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Family history of breast cancer: what do women understand and recall about their genetic risk?
  1. M Watson,
  2. V Duvivier,
  3. M Wade Walsh,
  4. S Ashley,
  5. J Davidson,
  6. M Papaikonomou,
  7. V Murday,
  8. N Sacks,
  9. R Eeles
  1. Royal Marsden NHS Trust and Institute of Cancer Research, Sutton, Surrey, UK.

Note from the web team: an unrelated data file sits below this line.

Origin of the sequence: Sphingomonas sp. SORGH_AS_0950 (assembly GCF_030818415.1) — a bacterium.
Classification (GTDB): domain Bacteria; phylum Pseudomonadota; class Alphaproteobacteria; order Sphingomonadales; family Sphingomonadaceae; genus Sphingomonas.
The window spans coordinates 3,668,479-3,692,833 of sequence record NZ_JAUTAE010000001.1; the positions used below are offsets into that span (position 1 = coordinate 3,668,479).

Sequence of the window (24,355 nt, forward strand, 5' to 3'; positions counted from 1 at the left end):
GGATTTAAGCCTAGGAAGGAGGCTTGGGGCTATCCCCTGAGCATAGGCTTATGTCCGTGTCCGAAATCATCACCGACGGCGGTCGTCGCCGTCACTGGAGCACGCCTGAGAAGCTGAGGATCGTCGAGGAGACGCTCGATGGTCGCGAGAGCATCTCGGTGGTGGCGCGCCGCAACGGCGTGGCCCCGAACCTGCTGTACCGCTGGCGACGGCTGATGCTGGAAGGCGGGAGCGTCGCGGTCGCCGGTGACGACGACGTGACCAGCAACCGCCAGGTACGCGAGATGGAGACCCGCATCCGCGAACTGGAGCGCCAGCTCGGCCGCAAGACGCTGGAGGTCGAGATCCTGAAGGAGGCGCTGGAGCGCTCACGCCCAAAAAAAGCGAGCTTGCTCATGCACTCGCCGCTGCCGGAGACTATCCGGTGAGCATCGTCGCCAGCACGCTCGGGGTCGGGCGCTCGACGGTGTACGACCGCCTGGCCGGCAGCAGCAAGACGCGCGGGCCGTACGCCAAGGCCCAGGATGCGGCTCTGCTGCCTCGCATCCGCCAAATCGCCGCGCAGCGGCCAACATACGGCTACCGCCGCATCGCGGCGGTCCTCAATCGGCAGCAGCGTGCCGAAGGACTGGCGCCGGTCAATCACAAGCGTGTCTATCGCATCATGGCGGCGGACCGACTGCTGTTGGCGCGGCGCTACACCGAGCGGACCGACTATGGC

The current study has two aims: (1) to look at people's recall of risk information after genetic counselling and (2) to determine the impact of receiving an audiotape of the genetic consultation on level of recall, cancer related worry, and women's uptake of risk management methods. Using a prospective randomised controlled design, subjects receiving an audiotape were compared with a standard consultation group. Participants were drawn from attenders at the genetic clinics of two London hospitals and included 115 women with a family history of breast cancer. Assessment of perceived genetic risk, mental health, cancer worry, and health behaviour was made before counselling at the clinic (baseline) and by postal follow up. Usefulness of audiotapes and satisfaction with the clinical service was assessed by study specific measures. The data indicate that cancer worry is reduced by provision of an audiotape of the genetic consultation. Recall of the genetic risk figure, however, is not affected by provision of an audiotape and neither is it related to women's overall perception of being more or less at risk of breast cancer than the average woman. Forty-one percent of women accurately recalled their personal risk of breast cancer at one month follow up; however, 25% overestimated, 11% underestimated, and 23% could not remember or did not know their breast cancer risk. Recall of the risk figure is more accurate when the clinical geneticist has given this to the woman as an odds ratio rather than in other formats. Subsequent health behaviour is unaffected by whether women have an audiotape record of their genetic consultation. Results suggest that having a precise risk figure may be less important than women taking away from the consultation an impression that something can be offered to help them manage that risk. Provision of an audiotape of the consultation is of limited usefulness. The need for psychological care to be better integrated into genetic counselling at cancer family clinics was highlighted by the study. The results are discussed in terms of future service development.

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